It's something that I often hear from clients who can't decide whether to have children and it's a big question.  If we are happy in our relationship, why chance it by having children?  As a woman from the USA, who interviewed for my book said:

'We're really enjoying our life and our relationship.  We travel - we are going on a 2 week trip to Europe in the summer which we are excited about.  My husband has his own business which is going really well and I am working part-time and am doing volunteer work as well.   When I go to visit friends with small children, they seem so stressed! I notice them snapping at each other, getting really cross.  And everything revolves around the kids!  All they do on Saturdays is run around and take one to baseball and the other to ballet.  On Saturday night, they were so exhausted that we all just stayed in and watched a DVD - and they went to bed early.  It really seems like a lot of hard work - and I worry that we will lose the enjoyment that we have for being in each other's company.'

As Matthew D Johnson, author of the Guardian article and the book points out, young children put a great deal of stress on relationships.

'It seems obvious that adding a baby to a household is going to change its dynamics. And indeed, the arrival of children changes how couples interact. Parents often become more distant and businesslike with each other as they attend to the details of parenting. Mundane basics like keeping kids fed, bathed and clothed take energy, time and resolve. In the effort to keep the family running smoothly, parents discuss carpool pickups and grocery runs, instead of sharing the latest gossip or their thoughts on presidential elections. Questions about one’s day are replaced with questions about whether this diaper looks full.'

Recently, a writer published an article in Self magazine I've Choosen To Be Childless and It Made My Marriage Stronger  - it outlines her experience of having a happy and fullfilling relationship without children.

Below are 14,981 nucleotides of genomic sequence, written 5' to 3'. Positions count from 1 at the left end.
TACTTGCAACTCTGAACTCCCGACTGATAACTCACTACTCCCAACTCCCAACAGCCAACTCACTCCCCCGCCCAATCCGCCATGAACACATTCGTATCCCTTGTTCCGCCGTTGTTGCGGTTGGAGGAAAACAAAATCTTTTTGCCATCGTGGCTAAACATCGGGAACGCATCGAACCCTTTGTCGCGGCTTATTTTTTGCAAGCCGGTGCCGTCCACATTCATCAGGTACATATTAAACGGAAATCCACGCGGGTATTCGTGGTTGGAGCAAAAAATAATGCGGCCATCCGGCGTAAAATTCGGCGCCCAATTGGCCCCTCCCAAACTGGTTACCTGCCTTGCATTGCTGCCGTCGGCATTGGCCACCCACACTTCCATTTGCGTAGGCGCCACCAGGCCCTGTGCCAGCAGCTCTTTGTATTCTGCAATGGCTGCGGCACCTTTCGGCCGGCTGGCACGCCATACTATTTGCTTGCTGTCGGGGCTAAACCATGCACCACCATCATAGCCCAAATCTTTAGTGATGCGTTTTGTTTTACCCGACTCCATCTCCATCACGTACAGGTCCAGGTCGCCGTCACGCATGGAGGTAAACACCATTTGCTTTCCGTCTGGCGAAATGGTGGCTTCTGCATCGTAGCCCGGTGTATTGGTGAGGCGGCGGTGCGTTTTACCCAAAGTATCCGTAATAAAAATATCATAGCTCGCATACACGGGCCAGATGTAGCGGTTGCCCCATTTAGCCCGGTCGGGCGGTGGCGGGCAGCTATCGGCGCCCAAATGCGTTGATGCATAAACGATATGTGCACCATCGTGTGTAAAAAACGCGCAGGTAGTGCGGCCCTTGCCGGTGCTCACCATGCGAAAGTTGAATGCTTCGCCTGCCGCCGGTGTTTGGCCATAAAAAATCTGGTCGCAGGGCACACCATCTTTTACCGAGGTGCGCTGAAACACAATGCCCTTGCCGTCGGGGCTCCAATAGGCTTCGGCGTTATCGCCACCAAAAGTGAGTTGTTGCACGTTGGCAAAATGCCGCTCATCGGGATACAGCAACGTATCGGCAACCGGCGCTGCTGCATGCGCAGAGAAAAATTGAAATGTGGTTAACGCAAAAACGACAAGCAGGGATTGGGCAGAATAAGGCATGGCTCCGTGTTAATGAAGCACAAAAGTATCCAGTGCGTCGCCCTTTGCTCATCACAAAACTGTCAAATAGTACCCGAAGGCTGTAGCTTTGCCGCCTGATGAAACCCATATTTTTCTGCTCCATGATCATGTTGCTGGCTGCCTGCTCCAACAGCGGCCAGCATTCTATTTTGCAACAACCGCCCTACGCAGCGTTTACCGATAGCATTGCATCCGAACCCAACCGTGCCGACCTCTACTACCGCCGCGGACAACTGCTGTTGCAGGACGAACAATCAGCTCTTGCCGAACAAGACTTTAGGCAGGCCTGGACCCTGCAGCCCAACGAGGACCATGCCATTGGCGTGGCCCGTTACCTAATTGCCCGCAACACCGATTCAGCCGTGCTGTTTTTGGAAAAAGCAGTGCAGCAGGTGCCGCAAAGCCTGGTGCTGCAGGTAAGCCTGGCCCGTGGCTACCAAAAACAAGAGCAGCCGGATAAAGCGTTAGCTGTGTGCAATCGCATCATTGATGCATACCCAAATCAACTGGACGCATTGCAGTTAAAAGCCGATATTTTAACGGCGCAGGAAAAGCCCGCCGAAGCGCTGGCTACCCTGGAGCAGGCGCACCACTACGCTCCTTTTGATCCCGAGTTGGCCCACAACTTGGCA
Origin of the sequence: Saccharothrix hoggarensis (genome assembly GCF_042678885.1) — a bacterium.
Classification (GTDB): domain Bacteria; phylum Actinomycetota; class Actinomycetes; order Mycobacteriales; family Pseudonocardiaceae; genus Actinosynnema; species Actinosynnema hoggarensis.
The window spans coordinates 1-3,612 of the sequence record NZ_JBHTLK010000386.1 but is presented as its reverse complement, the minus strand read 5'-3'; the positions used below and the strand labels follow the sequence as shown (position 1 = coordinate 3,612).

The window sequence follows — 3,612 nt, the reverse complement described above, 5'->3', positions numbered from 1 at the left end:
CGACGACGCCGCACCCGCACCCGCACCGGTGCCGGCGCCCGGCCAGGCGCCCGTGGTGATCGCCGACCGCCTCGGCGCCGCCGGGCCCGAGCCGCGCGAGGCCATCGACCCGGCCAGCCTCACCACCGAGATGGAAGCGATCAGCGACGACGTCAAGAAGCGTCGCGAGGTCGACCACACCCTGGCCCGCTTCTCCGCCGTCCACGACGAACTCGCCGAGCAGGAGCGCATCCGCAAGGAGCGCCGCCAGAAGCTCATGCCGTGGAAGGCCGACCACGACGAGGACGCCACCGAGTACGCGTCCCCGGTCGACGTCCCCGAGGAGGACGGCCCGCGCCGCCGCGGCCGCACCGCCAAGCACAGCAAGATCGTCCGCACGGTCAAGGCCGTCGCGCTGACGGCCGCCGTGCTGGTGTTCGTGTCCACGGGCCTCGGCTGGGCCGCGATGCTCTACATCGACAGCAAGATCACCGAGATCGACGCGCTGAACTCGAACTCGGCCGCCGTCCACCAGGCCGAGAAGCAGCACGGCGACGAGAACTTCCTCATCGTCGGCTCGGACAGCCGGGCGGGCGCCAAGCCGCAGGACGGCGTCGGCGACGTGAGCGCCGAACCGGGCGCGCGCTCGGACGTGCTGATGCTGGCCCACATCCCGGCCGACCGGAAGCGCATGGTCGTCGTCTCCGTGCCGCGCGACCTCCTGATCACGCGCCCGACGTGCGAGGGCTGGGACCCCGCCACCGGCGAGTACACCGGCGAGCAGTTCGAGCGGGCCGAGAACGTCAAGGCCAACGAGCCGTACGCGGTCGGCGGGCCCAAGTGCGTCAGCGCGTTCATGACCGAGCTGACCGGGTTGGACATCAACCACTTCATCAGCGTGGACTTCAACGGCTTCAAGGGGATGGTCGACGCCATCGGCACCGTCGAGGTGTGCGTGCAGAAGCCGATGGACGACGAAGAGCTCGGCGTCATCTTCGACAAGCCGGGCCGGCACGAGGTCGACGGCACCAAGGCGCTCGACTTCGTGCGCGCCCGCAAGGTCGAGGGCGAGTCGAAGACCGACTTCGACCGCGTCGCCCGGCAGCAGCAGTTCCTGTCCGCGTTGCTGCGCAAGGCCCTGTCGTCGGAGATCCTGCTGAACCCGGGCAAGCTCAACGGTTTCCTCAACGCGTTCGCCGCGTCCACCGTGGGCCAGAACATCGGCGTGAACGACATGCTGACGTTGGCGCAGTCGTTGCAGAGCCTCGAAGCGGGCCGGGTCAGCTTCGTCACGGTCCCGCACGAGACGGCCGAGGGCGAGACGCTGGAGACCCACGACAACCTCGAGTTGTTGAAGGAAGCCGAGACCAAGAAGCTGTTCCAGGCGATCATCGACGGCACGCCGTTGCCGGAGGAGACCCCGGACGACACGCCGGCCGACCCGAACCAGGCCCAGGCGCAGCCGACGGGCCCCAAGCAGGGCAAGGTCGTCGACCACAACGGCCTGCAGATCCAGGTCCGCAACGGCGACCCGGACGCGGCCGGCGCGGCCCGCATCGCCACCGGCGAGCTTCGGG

Another interesting perspective on the issue is that many people report that despite the stress in the beginning, they still report that they glad they had children.  This is backed up by other research showing that parents do have similar satisfaction levels to their pre-birth levels. This study Having Children Later Makes You Happy? also takes into account other factors which can influence parent satisfaction levels. Interestingly, the study shows that people who have children later in life, the more satisfied they will be.

Research reports can provide some interesting information and context to make your decision but many people don't find them extremely helpful.

One thing that clients of mine have found helpful is to find out more about their friend's experience of having children - particularly if they are able to 'get beneath the surface' of their friend's decision.  I have a questions that you can use to do this which are:

1) What unexpected joys/pleasure do you get from being a parent that you didn't realise before?

2) What do you miss from your life before children? Both as an individual but as a couple?

3) What would you like more in your life now?

4) How do you negotiate childcare and household responsibilities? [note: This is a big area of disagreement for parents!]

5)  What, if any, would you think is the 'pay off' in having children?

Find out as much as you can - and try to talk to several couples if possible!